Following is recent guidance from the Office of the Director of National Intelligence addressing the impact of using marijuana or CBD-related products and investing in marijuana-related businesses where they are allowed by state law. (Note: The acronym SecEA means “Security Executive Agent”—that is, the Director of National Intelligence—and SEAD 4 refers to “Security Executive Agent Directive (SEAD) 4, National Security Adjudicative Guidelines.”)
Based on current federal law, I provide additional adjudicative guidance herein on three topics that have generated ongoing inquiries from federal agencies: 1) recency of recreational marijuana use; 2) use of cannabidiol (CBD) products such as CBD oils; and 3) investment by persons in marijuana-related businesses.
With regard to the first topic, agencies are instructed that prior recreational marijuana use by an individual may be relevant to adjudications but not determinative. The SecEA has provided direction in SEAD 4 to agencies that requires them to use a “whole-person concept.” This requires adjudicators to carefully weigh a number of variables in an individual’s life to determine whether that individual’s behavior raises a security concern, if at all, and whether that concern has been mitigated such that the individual may now receive a favorable adjudicative determination. Relevant mitigations include, but are not limited to, frequency of use and . whether the individual can demonstrate that future use is unlikely to recur, including by signing an attestation or other such appropriate mitigation. Additionally, in light of the long-standing federal law and policy prohibiting illegal drug use while occupying a sensitive position or holding a security clearance, agencies are encouraged to advise prospective national security workforce employees that they should refrain from any future marijuana use upon initiation of the national security vetting process, which commences once the individual signs the certification contained in the Standard Form 86 (SF-86), Questionnaire for National Security Positions.
With respect to the use of CBD products, agencies should be aware that using these cannabis derivatives may be relevant to adjudications in accordance with SEAD 4. Although the passage of the Agricultural Improvement Act of2018 excluded hemp from the definition of marijuana within the Controlled Substances Act, products containing greater than a 0.3 percent concentration of delta-9 tetrahydrocannabinol (THC), a psychoactive ingredient in marijuana, do not meet the definition of “hemp.” Accordingly, products labeled as hemp-derived that contain greater than 0.3 percent THC continue to meet the legal definition of marijuana, and therefore remain illegal to use under federal law and policy. Additionally, agencies should be aware that the Federal Drug Administration does not certify levels of THC in CBD products, so the percentage of THC cannot be guaranteed, thus posing a concern pertaining to the use of a CBD product under federal law. Studies have shown that some CBD products exceed the 0.3 percent THC threshold for hemp, notwithstanding advertising labels (Reference F). Therefore, there is a risk that using these products may nonetheless cause sufficiently high levels of THC to result in a positive marijuana test under agency-administered employment or random drug testing programs. Should an individual test positive, they will be subject to an investigation under specific guidelines established by their home agency.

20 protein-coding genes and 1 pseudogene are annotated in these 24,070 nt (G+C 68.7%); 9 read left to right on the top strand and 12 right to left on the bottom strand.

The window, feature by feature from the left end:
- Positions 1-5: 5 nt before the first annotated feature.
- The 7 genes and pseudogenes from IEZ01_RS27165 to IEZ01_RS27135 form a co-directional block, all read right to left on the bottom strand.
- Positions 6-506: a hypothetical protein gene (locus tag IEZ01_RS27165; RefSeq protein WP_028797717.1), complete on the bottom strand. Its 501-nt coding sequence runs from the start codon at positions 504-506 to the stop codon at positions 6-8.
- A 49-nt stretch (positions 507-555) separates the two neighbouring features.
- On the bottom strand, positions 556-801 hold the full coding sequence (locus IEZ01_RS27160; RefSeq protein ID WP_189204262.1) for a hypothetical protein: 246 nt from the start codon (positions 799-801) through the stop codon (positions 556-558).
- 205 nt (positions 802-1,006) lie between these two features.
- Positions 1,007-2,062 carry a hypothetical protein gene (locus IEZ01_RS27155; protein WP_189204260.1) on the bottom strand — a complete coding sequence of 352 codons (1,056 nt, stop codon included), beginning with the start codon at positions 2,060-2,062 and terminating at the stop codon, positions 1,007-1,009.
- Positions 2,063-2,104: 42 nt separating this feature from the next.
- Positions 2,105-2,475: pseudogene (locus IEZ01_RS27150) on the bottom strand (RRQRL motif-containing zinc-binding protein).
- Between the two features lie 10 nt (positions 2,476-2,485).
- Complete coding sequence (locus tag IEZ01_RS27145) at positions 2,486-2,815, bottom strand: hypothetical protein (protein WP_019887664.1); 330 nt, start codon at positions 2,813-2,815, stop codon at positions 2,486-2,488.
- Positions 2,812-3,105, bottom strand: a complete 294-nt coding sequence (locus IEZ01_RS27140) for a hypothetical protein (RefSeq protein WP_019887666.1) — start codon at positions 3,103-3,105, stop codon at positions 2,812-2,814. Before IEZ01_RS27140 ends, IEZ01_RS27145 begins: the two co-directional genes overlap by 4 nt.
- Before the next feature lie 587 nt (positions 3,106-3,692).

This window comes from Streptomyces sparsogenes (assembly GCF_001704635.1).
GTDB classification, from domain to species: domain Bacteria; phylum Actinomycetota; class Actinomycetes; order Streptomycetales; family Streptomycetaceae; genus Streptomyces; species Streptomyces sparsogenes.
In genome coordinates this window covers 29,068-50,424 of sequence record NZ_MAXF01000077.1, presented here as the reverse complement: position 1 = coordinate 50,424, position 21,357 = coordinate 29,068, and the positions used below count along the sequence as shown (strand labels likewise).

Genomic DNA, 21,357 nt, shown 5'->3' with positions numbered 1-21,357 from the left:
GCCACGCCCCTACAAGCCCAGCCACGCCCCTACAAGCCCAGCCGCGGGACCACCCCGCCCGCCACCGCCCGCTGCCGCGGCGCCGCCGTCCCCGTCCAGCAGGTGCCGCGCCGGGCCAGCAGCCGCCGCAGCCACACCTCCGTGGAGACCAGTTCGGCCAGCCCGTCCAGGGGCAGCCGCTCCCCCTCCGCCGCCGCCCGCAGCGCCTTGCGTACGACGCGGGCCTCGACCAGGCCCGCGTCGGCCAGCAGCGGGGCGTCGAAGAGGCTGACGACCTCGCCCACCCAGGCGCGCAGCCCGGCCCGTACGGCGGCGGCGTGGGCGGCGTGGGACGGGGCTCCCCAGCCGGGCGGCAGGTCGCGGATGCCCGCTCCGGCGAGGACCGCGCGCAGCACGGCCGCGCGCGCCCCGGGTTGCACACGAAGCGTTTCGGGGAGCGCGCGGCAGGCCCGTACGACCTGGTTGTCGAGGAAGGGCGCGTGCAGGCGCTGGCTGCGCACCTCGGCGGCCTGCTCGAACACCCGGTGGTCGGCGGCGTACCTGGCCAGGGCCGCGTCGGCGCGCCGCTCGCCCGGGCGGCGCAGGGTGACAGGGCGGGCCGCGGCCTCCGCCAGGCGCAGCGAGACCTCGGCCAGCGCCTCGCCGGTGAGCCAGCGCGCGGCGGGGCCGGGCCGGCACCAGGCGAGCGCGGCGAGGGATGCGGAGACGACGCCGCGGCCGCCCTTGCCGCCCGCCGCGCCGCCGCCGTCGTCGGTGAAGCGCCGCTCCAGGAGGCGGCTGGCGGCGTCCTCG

Finally, with regard to the topic of investments, agencies should note that an adjudicative determination for an individual’s eligibility for access to classified information or eligibility to hold a sensitive position may be impacted negatively should that individual knowingly and directly invest in stocks or business ventures that specifically pertain to marijuana growers and retailers while the cultivation and distribution of marijuana remains illegal under the Controlled Substances Act. Under SEAD 4′ s guidance for personal conduct (Reference B, Guideline E), a decision to invest in an activity, including a marijuana-related business, which the individual knows violates federal law could reflect questionable judgment and an unwillingness to comply with laws, rules, and regulations. That is, it is appropriate for adjudicative personnel to consider whether an individual is knowingly facilitating violations of the Controlled Substances Act by engaging in such investments. On the other hand, if the marijuana-related investment is not direct, such as an investment in a diversified mutual fund that is publicly-traded on a United States exchange, adjudicators should presume that individual did not knowingly invest in a marijuana-related business~ thus, the indirect investment should not be considered relevant to adjudications.
In some instances, the investment itself may be illegal, which is also relevant to SEAD 4′ s guidance for criminal conduct (Reference. B, Guideline J), which by its very nature calls into question an individual’s ability or willingness to comply with laws, rules, and regulations.
However, under the whole-person concept, any mitigating factors should be considered. For example, if an individual holds direct stock investments pertaining to marijuana growers and retailers, divestment of such activity or disassociation of such activity should be considered a mitigating factor when rendering an adjudicative decision.
Heads of agencies are expected to advise their prospective and current workforce to adhere to federal laws prohibiting marijuana use.